BIO: Grace Carter is a writer at Essayroo and UKWritings services. She helps students improve writing skills by providing private tutor lessons there. Also, Grace is a proofreader at PaperFellows service.

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Rejected Again?

Rejected Bang2writers seemed to be sharing their disappointment everywhere on social media last week, especially in the B2W Facebook group. This was because the results for the BBC Writersroom Spring Drama call were out and many of us (me included, by the way) did not advance, in either the first or second sifts.

Savvy Bang2writers know we will get rejected. It’s not possible to move forwards in our writing careers without this happening. We also appreciate it (usually) hurts less and less each time we get rejected. So, by this logic, we have to just keep going. Right?

But what next??

Every time there is a big script call like the BBC’s, my inbox gets flooded by rejected Bang2writers asking ‘what next??’ This can usually be broken down into two sections:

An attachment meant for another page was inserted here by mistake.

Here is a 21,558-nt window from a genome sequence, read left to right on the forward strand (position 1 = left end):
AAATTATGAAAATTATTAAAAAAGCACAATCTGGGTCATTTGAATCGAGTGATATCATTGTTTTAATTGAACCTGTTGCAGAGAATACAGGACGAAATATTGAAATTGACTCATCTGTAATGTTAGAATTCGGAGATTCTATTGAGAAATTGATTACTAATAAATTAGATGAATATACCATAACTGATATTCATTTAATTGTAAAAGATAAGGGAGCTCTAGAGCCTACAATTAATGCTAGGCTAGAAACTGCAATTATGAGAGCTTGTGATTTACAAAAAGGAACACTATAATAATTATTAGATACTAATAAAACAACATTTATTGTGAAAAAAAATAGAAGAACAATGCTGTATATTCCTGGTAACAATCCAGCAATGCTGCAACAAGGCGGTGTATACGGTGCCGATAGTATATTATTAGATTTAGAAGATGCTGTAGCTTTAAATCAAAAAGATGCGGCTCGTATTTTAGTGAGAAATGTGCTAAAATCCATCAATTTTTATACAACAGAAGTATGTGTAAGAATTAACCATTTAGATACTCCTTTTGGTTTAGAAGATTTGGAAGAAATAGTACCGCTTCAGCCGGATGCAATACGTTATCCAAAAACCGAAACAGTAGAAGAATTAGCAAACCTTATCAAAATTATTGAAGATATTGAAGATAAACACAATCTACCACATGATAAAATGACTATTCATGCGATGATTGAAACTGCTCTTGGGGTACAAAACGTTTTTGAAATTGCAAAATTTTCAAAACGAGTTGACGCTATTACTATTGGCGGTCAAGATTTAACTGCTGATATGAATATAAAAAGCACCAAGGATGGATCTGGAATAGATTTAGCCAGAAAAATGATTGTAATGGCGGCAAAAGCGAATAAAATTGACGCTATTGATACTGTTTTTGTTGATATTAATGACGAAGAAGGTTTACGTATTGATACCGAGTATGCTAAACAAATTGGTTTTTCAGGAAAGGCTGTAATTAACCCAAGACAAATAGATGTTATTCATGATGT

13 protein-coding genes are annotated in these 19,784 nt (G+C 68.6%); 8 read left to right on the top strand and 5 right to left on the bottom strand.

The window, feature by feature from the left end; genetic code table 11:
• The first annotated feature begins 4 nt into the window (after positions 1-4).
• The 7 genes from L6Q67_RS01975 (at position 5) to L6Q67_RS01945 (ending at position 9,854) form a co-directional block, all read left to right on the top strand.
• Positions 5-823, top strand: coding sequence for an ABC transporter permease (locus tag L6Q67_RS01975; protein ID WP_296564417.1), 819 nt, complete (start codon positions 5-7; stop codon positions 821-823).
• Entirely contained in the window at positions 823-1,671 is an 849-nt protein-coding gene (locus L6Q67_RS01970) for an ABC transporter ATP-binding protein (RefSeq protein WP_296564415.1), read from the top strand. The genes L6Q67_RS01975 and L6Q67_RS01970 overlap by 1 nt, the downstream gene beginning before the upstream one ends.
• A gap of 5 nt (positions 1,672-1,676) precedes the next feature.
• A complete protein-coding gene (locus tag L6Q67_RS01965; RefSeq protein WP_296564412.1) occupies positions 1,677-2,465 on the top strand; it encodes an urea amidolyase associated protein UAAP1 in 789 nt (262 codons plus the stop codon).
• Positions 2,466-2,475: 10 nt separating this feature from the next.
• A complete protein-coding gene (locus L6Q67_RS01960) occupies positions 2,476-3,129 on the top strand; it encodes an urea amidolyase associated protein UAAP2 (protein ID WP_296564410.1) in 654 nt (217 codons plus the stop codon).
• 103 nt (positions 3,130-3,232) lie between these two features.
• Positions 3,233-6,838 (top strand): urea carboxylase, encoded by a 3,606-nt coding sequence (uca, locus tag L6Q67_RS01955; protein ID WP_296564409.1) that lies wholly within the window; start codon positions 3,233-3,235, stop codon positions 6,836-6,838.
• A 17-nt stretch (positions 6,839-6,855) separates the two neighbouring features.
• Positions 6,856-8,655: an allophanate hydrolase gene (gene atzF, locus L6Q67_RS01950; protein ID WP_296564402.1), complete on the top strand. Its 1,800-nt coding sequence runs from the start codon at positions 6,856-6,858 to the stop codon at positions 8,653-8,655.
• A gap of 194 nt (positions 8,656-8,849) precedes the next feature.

1. What next for this particular script??
  2. What next for my career??

I get it. Sometimes disappointment breeds hopelessness, so when we are rejected we might feel like there’s no point in continuing, or we can’t see ‘the wood for the trees’ as the old saying goes.

But there IS a point in continuing and there IS a tree out there with our name on it … We just have to find the bugger, chop it down and build it into whatever the hell we want. Here’s how …

1) Revisit Your Rejected Script

First up, consider – is it any ‘good’, not only in terms of the actual writing, but its concept? How do you know this? Did you:

i) Do peer review? If you did, were those peers the same ‘level’ as you in terms of writing? Were any of them pro writers? Did any of them give you craft-based feedback, or did they give you notes that referred to their own preferences?